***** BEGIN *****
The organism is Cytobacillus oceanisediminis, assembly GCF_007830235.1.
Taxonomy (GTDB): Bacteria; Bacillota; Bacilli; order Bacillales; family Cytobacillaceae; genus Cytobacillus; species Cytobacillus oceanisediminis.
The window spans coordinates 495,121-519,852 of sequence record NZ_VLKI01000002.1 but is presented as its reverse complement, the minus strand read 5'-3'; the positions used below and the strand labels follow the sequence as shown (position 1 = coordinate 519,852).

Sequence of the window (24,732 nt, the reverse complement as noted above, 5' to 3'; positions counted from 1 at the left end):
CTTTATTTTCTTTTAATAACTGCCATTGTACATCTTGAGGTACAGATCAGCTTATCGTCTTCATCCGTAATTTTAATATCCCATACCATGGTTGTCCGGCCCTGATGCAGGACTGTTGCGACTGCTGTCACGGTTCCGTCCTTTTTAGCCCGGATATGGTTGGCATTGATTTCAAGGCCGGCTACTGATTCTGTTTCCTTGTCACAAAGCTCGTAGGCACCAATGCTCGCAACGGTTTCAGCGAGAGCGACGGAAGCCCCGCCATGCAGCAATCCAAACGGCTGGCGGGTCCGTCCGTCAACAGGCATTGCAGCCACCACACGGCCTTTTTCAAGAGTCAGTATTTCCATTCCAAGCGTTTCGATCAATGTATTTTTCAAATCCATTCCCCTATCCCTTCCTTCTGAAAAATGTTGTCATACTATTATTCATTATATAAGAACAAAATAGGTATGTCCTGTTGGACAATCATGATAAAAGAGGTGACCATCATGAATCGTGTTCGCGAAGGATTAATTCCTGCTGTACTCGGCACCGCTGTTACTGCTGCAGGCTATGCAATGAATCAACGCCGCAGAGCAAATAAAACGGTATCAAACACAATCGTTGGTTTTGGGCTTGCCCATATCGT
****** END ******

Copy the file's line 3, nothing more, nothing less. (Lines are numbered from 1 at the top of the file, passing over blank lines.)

The window spans coordinates 495,121-519,852 of sequence record NZ_VLKI01000002.1 but is presented as its reverse complement, the minus strand read 5'-3'; the positions used below and the strand labels follow the sequence as shown (position 1 = coordinate 519,852).